Washington: Party politics could lead to a president with absolute power

Larry Getlen

New York Post

14th January 2017

People on both sides of America’s political divide often seek to position themselves as the natural heirs to our Founding Fathers. But a new book about a landmark speech by George Washington shows that whether you’re a Democrat or a Republican, conservative or liberal, Washington might not have been on your side. John Avlon, chief of The Daily Beast, calls George Washington’s farewell address “the most famous American speech you’ve never read.

” The address was not delivered by Washington in public, but rather published in newspapers in 1796, near the end of his presidency, and announced his decision not to run for a third term. Written over five years in collaboration with James Madison and Alexander Hamilton and with input by John Jay, the speech was revered for more than 100 years, much the way the Gettysburg Address is today. It was taught in schools, has been referred to by most US presidents and is still read aloud in Congress every year.

But as it’s slipped out of the public sphere over the past century, much of its wisdom has been forgotten by the public. (That said, the address has been making a small comeback. Jon Stewart spoke of it on “The Daily Show” in 2012, and the song “One Last Time” from “Hamilton” is about the writing of the speech.

) Among Washington’s most emphatic beliefs was that the strength of the burgeoning republic depended on the avoidance of warring internal factions. A supporter of political moderation, Washington — the only independent president in our history — cautioned frequently, including in his farewell address, about the dangers of choosing party and personal agenda over country. Given the fractious state of the new union, this was a major concern of our first president.

Washington was ready to retire at the end of his first term in 1792. But those around him begged him to run again, as they saw the country’s factional divide — led by bitter animosity between Hamilton, an avowed Federalist, and Thomas Jefferson, champion of revolutionary France — as dire enough to split the union. “The specter of civil war was invoked to Washington by all three of his closest Cabinet confidants,” writes Avlon.

“This was not an abstract concern. “The government was divided between those who were enamored of the French Revolution and those who favored neutrality in the latest war between France and Britain. “These political fights threatened to throw the country into paroxysms of separatism and succession, encouraging armed rebellion in distant regions and even the possibility of a coup d’etat.

” Washington believed that nothing was more important to our success and survival than national unity. “The subject . .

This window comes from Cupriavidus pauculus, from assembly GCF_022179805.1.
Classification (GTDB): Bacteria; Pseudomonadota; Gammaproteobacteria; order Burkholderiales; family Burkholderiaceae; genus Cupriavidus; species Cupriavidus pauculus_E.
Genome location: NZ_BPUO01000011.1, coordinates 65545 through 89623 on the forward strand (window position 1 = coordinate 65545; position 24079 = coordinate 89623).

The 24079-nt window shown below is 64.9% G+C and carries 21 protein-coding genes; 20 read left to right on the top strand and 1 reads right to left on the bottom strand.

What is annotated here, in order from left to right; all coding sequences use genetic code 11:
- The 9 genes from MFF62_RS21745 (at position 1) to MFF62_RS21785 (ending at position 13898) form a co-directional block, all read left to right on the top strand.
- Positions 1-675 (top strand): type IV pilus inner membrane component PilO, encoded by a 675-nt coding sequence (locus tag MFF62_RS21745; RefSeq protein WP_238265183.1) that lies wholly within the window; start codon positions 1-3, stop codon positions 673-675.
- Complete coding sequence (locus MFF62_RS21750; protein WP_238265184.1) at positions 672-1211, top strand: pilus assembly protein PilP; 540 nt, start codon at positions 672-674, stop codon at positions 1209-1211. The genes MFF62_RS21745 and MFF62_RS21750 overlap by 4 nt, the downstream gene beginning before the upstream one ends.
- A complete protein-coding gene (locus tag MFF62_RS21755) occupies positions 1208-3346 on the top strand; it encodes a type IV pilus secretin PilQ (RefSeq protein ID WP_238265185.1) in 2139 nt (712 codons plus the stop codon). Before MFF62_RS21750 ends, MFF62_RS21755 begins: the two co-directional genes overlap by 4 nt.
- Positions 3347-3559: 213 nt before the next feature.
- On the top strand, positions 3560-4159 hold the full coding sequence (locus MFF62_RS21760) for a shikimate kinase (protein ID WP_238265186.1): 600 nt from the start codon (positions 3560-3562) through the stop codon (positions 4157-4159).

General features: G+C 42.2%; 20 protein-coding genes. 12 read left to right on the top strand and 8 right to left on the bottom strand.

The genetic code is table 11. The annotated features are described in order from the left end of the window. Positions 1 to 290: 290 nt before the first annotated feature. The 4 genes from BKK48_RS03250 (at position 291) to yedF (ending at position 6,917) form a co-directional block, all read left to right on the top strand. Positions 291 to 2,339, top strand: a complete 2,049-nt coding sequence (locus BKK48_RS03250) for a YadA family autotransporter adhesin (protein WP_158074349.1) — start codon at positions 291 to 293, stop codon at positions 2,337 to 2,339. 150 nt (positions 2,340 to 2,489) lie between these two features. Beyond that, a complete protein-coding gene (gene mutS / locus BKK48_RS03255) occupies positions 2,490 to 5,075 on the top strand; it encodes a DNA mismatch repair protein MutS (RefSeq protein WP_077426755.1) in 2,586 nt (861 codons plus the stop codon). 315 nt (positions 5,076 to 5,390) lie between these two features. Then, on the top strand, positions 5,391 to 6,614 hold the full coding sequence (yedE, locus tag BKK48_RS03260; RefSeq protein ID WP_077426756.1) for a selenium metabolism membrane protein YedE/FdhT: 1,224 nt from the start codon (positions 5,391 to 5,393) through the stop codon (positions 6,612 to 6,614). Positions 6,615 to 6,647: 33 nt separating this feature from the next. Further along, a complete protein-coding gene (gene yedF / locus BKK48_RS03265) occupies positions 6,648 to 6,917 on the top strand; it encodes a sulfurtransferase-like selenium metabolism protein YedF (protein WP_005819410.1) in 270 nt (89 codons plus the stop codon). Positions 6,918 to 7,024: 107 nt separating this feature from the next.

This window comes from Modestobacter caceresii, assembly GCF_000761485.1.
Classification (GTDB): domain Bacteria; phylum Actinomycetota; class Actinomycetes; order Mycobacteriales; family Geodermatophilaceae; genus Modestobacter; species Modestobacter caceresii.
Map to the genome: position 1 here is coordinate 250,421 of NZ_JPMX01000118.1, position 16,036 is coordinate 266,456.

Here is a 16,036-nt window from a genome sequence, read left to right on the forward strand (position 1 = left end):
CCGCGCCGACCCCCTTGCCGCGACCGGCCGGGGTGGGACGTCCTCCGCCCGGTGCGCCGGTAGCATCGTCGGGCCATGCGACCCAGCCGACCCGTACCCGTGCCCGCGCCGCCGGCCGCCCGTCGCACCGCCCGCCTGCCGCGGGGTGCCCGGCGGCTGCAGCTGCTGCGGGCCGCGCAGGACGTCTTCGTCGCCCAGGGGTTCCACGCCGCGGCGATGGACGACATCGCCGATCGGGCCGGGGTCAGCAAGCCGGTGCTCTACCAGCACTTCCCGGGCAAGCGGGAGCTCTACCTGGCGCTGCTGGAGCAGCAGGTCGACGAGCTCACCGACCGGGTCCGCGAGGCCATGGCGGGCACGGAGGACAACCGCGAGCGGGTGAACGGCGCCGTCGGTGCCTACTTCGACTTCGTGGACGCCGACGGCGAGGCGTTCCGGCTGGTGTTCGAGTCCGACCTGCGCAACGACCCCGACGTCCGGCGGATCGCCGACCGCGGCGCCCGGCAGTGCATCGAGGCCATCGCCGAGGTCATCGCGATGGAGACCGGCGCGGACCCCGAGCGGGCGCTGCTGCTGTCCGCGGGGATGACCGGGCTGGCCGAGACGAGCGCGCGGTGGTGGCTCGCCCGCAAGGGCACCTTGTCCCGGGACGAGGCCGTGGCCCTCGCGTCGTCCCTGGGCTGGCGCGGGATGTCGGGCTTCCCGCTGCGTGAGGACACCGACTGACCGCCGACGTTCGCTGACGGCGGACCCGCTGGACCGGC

. could inspire Washington to rare rhetorical heights,” Avlon writes. “It was nothing less than ‘the palladium of your political safety and prosperity,’ and ‘a main pillar in the edifice of your real independence.

’ In [his] view, we must transcend our tribalism to survive. ” Washington saw his job as attempting to diminish party differences and unite the sides. He once wrote to Jefferson that, “I was no party man myself, and the first wish of my heart was if parties did exist, to reconcile them.

” In a letter to Rhode Island’s governor, he once wrote that the only way to keep independence was to “drive far away the demon of party spirit. ” Washington saw his job as attempting to diminish party differences and unite the sides. By the time of his farewell address, a weary Washington had come to understand that political parties were inevitable, noting that the spirit of them, “unfortunately, is inseparable from our nature, having its root in the strongest passions of the human mind.

” But he also called the factions driven by parties a “fatal tendency” in democracies. “They serve to organize faction, to give it an artificial and extraordinary force; to put, in the place of the delegated will of the nation the will of a party, often a small but artful and enterprising minority of the community. ” Washington’s ultimate fear for such division was that a nation torn apart with vicious hatred for our fellow Americans would be susceptible to demagoguery and authoritarianism, destroying the republic he and his fellow patriots had fought so hard to establish.

As he wrote in his speech: “The disorders and miseries which result [from factional fighting] gradually incline the minds of men to seek security and repose in the absolute power of an individual; and sooner or later the chief of some prevailing faction, more able or more fortunate than his competitors, turns this disposition to the purposes of his own elevation, on the ruins of public liberty. ”.


Leave your comments, questions and feedback on this article below. You can also correct any listing errors or omissions.